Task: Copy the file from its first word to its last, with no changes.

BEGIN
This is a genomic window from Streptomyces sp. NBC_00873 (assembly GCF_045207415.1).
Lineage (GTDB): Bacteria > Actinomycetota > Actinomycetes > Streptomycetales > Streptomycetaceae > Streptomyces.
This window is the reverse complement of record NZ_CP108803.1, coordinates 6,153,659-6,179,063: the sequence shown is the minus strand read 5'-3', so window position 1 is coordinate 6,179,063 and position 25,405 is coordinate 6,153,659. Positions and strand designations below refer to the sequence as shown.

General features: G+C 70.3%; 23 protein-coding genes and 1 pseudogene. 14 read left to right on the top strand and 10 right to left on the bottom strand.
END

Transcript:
This is a genomic window from Streptomyces sp. NBC_00873 (assembly GCF_045207415.1).
Lineage (GTDB): Bacteria > Actinomycetota > Actinomycetes > Streptomycetales > Streptomycetaceae > Streptomyces.
This window is the reverse complement of record NZ_CP108803.1, coordinates 6,153,659-6,179,063: the sequence shown is the minus strand read 5'-3', so window position 1 is coordinate 6,179,063 and position 25,405 is coordinate 6,153,659. Positions and strand designations below refer to the sequence as shown.

General features: G+C 70.3%; 23 protein-coding genes and 1 pseudogene. 14 read left to right on the top strand and 10 right to left on the bottom strand.